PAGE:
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    Compulsive Sexual Behaviors Study Reveals Differences in Gene Expression

    Scientists believe the hormone oxytocin may play a role in the development of hypersexual disorder.

    People with the condition, also known as compulsive sexual behavior disorder, suffer from an inability to control their sexual impulses, to the extent that such activities become the focus of their daily life and they neglect their responsibilities, health and personal care. The condition was classified as a disorder by the World Health Organisation last year, but not a form of addiction. At the time WHO expert Geoffrey Reed stressed the AFP news agency that the condition does not excuse sexual abuse or rape.

    Between 3 to 6 percent of people suffer from hypersexual disorder. But as lead author Adrian Boström from the Department of Neuroscience at Uppsala University, Sweden, told Newsweek the condition is controversial and little is known about its neurobiology. Some argue it is a manifestation of other mental disorders, such as addiction.

    The team set out to see whether they could find any clues in the genes of sufferers, and see if it had any hallmarks that set it apart from other health issues. This could help to develop treatments, said Boström.

    The study involved 93 participants; 60 patients with hypersexual disorder, and 33 healthy individuals who acted as the control. As the condition has elements of addictive behavior, the team also looked at samples from 107 subjects with alcohol dependency. The findings were published in the journal Epigenetics.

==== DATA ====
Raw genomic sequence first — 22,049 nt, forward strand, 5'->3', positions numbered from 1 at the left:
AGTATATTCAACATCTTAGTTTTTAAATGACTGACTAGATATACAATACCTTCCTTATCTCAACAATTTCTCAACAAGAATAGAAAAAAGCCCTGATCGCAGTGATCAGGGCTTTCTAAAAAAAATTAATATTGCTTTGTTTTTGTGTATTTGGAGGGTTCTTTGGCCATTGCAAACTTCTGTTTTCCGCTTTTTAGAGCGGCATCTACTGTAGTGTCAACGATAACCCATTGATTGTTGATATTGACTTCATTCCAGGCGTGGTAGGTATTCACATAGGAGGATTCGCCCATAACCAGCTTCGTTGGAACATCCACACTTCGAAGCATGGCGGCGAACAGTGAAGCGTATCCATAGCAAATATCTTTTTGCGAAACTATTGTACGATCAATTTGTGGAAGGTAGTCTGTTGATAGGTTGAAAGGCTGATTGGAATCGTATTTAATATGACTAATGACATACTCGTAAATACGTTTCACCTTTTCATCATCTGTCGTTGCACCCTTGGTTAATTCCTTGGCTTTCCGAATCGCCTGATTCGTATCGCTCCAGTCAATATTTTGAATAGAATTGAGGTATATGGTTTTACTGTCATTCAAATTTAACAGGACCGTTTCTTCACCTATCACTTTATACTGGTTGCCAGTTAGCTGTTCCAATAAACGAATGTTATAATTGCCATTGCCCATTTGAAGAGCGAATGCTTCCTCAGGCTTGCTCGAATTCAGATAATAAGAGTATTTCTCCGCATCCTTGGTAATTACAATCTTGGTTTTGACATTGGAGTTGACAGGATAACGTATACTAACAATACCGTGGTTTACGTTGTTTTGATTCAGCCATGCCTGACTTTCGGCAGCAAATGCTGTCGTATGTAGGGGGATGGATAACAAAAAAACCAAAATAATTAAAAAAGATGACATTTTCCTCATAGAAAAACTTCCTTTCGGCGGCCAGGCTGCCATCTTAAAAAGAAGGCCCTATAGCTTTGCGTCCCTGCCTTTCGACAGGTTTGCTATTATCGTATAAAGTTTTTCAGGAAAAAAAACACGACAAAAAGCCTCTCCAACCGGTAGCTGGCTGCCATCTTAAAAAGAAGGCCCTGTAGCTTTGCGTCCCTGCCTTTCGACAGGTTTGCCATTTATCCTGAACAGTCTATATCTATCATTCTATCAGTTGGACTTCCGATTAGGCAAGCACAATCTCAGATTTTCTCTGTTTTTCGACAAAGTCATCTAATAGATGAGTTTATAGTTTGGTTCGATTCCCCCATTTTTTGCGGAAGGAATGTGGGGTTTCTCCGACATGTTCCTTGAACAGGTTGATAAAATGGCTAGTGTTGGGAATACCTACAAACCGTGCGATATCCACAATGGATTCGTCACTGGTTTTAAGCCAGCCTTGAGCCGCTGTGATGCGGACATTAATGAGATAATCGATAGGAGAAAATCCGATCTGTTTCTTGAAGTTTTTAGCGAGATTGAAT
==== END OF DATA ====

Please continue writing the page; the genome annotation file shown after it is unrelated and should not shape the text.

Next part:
The team looked at what is known as methylation on 8,852 DNA regions to see if it differed in the patients and the control group. DNA methylation is where a methyl group—or clusters of hydrocarbons—attach to DNA strands to signal whether to turn genetic activity on or off. The researchers also studied microRNAs, which regulate gene expression.

    In patients with hypersexual disorder, the team found two regions of DNA were under-methylated, as were microRNA linked to whether certain genes are expressed. This could have an effect on levels of the hormone oxytocin, the scientists believe.

    Past studies have linked oxytocin to bonding, reproduction and aggression in animals and humans.

    The participants with alcohol problems had similar differences in methylation to those with the sexual disorder.

    The differences in DNA methylation between the patients with the sexual disorders and the control group was 2.6 percent.

    “Our results motivates further research in the efficacy of, for example, oxytocin regulating drug therapy in hypersexual disorder,” Boström told Newsweek.

    Boström aruged the work adds to the debate around hypersexual disorder, and suggests it is provides evidence the condition is “not simply an extension of manifestation of an existing mental condition.”

    “Our findings indicate that there are distinct epigenetic hallmarks involving both DNA methylation and microRNA activity that separate hypersexual disorder [patients] from healthy volunteers,” he said. “Further studies are needed to fully ascertain that the identified epigenetic changes are not presented in any co-morbid disorders.”

    Scientists believe a hormone in the body plays a role in hypersexual disorder. A stock image shows two people in bed

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